Tome v. United States

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Tome v. United States
Seal of the United States Supreme Court.svg
Argued October 5, 1994
Decided January 10, 1995
Full case name Matthew Wayne Tome v. United States
Citations 513 U.S. 150 (more)
115 S.Ct. 696
Prior history 3 F.3d 342 (10th Cir. 1995) (reversed)
Subsequent history 61 F.3d 1446 (10th Cir. 1995) (remanded)
Holding
For a prior consistent statement to be admissible under FRE 801(d)(1)(B), the statement must have been made before the motive to fabricate arose.
Court membership
Case opinions
Majority Kennedy, joined by Stevens, Scalia (except Part II-B), Souter, Ginsburg
Concurrence Scalia
Dissent Breyer, joined by Rehnquist, O'Connor, Thomas
Laws applied
FRE 801(d)(1)(B)

Tome v. United States, 513 U.S. 150 (1995), was a case decided by the Supreme Court of the United States that held that under Federal Rules of Evidence Rule 801(d)(1)(B), a prior consistent statement is not hearsay only if the statement was made before the motive to fabricate arose.[1]

Factual background[edit]

The defendant, Matthew Tome, was found guilty of sexually abusing his four-year-old daughter A.T. After her parents' divorce, A.T. was in Tome's primary physical custody, and she stayed with Tome on the Navajo Reservation in New Mexico. A.T.'s mother lived in Colorado.[2]

At trial, A.T. was six and a half years old and testified by short answers to leading questions. During cross-examination, the defense suggested that A.T. had fabricated the allegations against Tome because she wanted to go live with her mother. To rebut the charge of fabrication, the prosecution called six witnesses (a babysitter, A.T.'s mother, a social worker, and three pediatricians) that all testified to statements about the abuse that A.T. had made to them. The trial court admitted the statements under FRE 801, which reads:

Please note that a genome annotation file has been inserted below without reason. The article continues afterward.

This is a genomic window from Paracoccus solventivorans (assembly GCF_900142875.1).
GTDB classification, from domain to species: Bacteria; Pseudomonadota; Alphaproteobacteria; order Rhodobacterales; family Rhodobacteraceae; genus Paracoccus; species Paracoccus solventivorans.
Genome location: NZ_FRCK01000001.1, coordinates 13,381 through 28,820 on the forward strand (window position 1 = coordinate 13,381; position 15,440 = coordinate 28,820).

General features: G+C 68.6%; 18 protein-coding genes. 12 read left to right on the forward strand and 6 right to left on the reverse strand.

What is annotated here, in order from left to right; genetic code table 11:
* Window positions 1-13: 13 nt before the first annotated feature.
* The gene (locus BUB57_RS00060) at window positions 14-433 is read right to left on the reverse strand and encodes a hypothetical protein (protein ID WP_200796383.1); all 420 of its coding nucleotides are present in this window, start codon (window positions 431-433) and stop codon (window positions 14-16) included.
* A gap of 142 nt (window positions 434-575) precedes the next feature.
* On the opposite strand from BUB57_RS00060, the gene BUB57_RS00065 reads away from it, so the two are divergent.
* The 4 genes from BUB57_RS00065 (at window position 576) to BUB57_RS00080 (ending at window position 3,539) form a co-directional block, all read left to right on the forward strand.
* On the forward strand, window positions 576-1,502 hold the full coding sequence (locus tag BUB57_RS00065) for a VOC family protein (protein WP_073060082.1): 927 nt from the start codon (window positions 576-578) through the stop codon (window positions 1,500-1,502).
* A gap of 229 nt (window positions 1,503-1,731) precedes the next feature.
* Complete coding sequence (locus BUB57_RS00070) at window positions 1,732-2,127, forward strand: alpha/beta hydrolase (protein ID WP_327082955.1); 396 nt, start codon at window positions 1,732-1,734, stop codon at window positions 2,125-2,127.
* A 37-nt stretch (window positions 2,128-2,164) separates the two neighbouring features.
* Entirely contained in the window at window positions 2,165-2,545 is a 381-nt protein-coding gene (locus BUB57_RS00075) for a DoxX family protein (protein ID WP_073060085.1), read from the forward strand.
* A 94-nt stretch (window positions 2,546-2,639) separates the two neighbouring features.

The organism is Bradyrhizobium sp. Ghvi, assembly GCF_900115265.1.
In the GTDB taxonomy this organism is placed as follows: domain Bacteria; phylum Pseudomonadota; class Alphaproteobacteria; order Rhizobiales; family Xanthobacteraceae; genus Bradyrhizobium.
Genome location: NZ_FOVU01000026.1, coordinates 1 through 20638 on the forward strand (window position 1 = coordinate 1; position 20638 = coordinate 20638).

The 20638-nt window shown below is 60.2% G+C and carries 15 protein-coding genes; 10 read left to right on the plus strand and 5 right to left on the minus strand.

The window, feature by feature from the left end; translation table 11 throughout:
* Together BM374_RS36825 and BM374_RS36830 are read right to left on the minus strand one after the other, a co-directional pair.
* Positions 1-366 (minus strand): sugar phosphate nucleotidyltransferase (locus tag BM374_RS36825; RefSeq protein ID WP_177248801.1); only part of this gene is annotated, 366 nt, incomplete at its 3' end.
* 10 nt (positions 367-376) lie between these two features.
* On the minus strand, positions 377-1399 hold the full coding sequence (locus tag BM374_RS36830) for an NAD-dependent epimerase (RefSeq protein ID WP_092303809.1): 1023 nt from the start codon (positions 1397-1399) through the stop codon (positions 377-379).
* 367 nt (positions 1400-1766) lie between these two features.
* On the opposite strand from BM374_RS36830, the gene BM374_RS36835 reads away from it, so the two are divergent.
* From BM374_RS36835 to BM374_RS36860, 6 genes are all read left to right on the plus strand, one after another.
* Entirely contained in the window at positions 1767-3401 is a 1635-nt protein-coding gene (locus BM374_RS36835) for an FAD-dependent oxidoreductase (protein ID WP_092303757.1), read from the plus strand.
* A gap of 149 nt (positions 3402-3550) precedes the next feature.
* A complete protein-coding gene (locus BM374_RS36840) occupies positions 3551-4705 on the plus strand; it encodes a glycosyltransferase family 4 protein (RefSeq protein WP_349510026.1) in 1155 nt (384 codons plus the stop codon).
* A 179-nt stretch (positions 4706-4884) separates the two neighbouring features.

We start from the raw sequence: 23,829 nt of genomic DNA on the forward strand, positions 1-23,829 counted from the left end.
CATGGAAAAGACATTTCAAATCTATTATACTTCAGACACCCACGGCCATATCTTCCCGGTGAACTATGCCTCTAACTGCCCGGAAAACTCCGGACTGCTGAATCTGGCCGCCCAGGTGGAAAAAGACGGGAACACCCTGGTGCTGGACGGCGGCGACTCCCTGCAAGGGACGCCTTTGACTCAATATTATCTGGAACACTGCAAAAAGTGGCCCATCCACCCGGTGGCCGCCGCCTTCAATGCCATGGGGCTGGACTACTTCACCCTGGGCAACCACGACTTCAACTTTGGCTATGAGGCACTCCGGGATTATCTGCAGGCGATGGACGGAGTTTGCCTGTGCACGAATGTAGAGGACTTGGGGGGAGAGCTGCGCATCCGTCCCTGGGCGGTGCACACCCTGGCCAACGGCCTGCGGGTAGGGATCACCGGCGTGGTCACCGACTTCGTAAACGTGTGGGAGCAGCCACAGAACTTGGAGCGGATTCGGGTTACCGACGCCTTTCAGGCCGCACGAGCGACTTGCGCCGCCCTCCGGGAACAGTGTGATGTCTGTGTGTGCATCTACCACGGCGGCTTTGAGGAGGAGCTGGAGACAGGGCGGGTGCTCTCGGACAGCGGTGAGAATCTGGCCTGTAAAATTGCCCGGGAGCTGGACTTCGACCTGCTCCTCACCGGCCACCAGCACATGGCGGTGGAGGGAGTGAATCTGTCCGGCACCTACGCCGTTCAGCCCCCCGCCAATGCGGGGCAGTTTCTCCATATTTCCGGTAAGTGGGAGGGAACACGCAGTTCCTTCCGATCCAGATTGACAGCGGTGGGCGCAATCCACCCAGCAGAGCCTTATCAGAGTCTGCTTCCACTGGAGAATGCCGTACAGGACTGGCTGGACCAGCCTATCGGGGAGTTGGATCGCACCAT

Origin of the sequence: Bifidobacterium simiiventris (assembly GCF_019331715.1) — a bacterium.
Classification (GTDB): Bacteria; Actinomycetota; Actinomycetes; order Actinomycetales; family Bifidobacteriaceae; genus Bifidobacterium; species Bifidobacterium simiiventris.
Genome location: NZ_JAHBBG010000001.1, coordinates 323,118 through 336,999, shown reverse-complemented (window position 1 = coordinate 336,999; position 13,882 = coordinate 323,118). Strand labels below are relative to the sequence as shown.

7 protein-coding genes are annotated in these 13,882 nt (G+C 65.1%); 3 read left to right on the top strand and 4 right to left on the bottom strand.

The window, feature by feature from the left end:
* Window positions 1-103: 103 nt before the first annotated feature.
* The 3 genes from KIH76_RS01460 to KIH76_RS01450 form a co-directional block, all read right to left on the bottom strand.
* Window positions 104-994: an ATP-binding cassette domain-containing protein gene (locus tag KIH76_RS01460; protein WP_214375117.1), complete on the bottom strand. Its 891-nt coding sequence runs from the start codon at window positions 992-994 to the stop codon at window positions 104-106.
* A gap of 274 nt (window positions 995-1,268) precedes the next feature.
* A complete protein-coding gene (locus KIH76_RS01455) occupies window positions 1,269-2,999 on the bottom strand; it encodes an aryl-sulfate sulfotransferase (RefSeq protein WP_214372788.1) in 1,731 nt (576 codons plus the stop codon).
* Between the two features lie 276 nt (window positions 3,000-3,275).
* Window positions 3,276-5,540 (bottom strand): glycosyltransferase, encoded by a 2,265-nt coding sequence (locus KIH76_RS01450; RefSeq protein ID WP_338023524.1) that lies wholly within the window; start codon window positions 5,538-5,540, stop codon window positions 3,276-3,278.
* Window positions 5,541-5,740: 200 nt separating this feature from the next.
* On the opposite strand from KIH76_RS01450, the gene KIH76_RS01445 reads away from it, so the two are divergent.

(d) A statement is not hearsay if -

(1) The declarant testifies at the trial or hearing and is subject to cross-examination concerning the statement, and the statement is

(B) consistent with the declarant's testimony and is offered to rebut an express or implied charge against the declarant of recent fabrication or improper influence or motive . . .[3]

The Tenth Circuit affirmed Tome's conviction, and the Supreme Court granted certiorari.

Opinion of the Court[edit]

Majority opinion[edit]

Justice Kennedy, joined by Justices Stevens, Scalia, Souter, and Ginsburg, delivered the opinion for a majority of the court except for Part II-B, a plurality where Justice Kennedy was joined by Justices Stevens, Souter, and Ginsburg. The Court noted that not all prior consistent statements by a witness were excluded from the bar against hearsay evidence. The text of FRE 801(d)(1)(B) accorded not hearsay status only prior consistent statements by a testifying witness used to rebut a charge of recent fabrication. The Court reasoned that to properly rebut a charge of fabrication, a prior consistent statement would need to have predated the motive to fabricate. Otherwise prior consistent statements would be admissible to rebut other forms of impeachment, and this would ignore the common law temporal requirement that the Advisory Committee Note said was adopted by the rule.[4]

The Court found this approach consistent with the Federal Rules' liberal approach to admissibility, and rejected the Government's advocacy for a general balancing test for hearsay.[5]